The working world has never been as flexible as it is today. Technology allows us to speak to clients and colleagues on the other side of the world, or use any coffee shop with a plug point as a temporary office. If you're working in one country (either remotely or physically) while living in another, we've got some pointers on how to keep control over your finances. So you can make sure that you're not needlessly overpaying, and also playing by the rules.
Speak to your UK bank so that they know you're not physically in the UK. Ensure you've got online and telephone banking set up. For more comprehensive advice, read our guide to managing your UK bank account from abroad.
If you're getting paid in one currency but operating in another, the exchange rate can be a real headache sometimes. If you're transferring money from the UK to your local bank account, then a sizeable drop in the rate could make a real difference to how much you see on the other side. Always shop around for the best deal; it might not be from your own bank. And make sure you have an account with TransferWise so you are not paying large bank fees to transfer your money.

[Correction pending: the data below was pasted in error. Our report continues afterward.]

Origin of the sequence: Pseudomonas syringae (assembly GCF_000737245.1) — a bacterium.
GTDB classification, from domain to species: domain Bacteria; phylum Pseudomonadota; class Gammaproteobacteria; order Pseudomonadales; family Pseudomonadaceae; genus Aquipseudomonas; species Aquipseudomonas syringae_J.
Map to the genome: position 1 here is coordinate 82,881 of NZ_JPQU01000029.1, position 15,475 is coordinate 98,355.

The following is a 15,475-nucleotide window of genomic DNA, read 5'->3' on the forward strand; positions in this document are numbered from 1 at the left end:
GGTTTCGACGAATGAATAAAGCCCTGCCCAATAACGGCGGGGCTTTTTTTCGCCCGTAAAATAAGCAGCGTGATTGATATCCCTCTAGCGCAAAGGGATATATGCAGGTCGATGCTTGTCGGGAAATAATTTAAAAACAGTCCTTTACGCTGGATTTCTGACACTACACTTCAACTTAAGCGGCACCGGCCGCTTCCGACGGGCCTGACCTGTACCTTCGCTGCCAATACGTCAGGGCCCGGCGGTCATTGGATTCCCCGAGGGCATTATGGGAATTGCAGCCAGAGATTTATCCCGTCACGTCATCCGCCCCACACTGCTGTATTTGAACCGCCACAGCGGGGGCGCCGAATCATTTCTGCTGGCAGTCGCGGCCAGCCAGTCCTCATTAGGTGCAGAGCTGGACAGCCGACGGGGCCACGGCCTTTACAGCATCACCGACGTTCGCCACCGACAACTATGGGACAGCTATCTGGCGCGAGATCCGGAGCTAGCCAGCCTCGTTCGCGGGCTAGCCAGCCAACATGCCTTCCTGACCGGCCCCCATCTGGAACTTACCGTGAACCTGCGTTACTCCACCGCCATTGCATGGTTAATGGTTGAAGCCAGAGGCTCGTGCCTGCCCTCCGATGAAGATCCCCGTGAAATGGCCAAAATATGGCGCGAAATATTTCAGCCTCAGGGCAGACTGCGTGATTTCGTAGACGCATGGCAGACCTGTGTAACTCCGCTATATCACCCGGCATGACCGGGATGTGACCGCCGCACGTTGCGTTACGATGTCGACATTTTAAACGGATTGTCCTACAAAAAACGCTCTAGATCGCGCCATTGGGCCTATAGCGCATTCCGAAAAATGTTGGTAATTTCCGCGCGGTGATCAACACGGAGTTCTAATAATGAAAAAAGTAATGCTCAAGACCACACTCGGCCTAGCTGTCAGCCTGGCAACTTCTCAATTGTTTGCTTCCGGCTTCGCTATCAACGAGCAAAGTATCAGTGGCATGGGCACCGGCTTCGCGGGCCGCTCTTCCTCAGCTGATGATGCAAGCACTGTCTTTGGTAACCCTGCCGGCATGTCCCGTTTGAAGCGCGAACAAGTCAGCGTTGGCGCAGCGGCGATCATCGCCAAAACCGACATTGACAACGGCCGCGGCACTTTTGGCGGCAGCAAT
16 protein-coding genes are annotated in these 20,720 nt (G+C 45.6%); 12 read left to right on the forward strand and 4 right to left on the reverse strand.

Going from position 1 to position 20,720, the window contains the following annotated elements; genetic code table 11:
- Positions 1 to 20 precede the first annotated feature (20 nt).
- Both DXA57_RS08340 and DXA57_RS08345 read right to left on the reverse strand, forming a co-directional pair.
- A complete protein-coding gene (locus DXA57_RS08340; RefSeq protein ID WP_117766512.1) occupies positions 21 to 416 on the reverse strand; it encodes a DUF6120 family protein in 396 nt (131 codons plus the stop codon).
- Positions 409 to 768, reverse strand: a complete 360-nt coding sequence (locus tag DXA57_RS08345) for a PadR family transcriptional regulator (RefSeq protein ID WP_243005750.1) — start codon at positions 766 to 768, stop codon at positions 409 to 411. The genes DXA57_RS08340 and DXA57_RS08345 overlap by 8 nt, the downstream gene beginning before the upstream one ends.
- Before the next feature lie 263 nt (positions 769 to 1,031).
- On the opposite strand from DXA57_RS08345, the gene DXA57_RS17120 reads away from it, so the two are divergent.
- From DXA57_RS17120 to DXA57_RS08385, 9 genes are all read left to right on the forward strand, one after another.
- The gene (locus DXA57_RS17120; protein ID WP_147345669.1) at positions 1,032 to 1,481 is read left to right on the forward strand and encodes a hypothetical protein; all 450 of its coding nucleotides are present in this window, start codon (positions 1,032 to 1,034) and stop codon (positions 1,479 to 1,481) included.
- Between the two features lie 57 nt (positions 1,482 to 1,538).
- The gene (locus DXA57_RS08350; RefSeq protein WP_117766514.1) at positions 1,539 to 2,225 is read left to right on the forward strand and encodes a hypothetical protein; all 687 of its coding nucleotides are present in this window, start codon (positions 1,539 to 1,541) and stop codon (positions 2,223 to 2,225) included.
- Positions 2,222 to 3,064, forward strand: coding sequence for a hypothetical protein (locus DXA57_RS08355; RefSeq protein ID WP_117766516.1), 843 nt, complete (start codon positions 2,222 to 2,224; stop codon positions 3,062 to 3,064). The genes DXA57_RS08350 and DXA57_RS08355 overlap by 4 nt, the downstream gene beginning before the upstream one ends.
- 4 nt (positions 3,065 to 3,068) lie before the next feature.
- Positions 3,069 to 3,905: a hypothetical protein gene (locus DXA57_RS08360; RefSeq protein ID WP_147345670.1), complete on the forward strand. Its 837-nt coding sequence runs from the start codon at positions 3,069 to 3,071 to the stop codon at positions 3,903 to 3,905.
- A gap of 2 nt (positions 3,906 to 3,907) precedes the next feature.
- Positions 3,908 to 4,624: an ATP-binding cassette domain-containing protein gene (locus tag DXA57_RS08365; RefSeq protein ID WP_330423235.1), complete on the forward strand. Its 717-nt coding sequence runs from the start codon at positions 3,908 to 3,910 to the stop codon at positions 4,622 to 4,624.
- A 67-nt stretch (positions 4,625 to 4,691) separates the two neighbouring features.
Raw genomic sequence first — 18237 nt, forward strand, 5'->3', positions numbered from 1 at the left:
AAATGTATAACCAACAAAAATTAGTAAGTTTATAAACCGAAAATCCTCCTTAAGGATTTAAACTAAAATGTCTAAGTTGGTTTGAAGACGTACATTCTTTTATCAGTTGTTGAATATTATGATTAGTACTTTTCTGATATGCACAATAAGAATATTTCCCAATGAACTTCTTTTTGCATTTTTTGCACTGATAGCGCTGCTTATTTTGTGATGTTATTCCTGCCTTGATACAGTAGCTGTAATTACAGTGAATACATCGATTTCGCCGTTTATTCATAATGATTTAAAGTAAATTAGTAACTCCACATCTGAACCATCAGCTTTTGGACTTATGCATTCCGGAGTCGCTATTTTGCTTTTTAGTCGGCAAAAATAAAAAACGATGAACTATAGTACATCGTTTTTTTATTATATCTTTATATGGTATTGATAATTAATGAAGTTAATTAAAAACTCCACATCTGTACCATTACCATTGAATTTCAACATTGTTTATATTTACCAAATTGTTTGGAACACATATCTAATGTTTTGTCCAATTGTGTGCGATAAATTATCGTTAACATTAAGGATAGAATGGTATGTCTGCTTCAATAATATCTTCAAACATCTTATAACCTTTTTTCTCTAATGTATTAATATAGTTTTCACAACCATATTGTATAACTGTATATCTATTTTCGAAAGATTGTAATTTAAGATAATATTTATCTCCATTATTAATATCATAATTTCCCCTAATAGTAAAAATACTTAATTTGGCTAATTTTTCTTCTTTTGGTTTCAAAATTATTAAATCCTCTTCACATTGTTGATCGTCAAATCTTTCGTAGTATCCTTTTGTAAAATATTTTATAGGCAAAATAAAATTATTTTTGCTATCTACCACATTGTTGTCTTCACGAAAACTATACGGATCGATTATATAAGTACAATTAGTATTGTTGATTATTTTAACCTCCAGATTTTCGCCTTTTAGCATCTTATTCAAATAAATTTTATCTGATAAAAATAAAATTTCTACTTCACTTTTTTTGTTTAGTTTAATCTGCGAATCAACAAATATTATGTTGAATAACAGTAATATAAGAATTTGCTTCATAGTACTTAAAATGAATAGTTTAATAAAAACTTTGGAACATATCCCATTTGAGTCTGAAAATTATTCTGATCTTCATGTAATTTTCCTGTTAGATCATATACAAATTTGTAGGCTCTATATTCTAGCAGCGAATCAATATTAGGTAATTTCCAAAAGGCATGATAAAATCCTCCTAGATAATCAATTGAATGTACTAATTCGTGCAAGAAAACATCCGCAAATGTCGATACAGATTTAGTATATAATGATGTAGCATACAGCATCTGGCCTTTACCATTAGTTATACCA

Especially useful if you're a freelancer, and travelling a lot, these accounts allow you to operate in more than one currency - but with the ease of only having one account number. You also save money on transfers, as the transfer is happening within the bank itself - but there might be a charge for the account itself or for transfers outside the bank. Speak to your bank to find out more.
If you're regularly getting income from in another country or currency, even if it is going into a different bank account, it's possible that you will be liable for the tax in both the country you are earning it and the country in which you are resident. Luckily, if you're within the EU you are probably exempt from this through the EU’s double taxation relief scheme. It is definitely something you will need to look into, however.
If you are staying long-term in another country, then you will definitely want to open a local bank account - just the ATM fees alone when withdrawing money from your UK account when abroad can be crippling. Make sure you choose one that has good English language support if your local language skills aren’t up to deciphering the small print on financial papers yet. If you're looking into retiring abroad, then make sure you take a look at our guides on the pension, tax and the financial matters you will need to think about.
If you have international clients, you can use Request Money to maximise the amount you receive per invoice. You'll save on fees plus get the real exchange rate.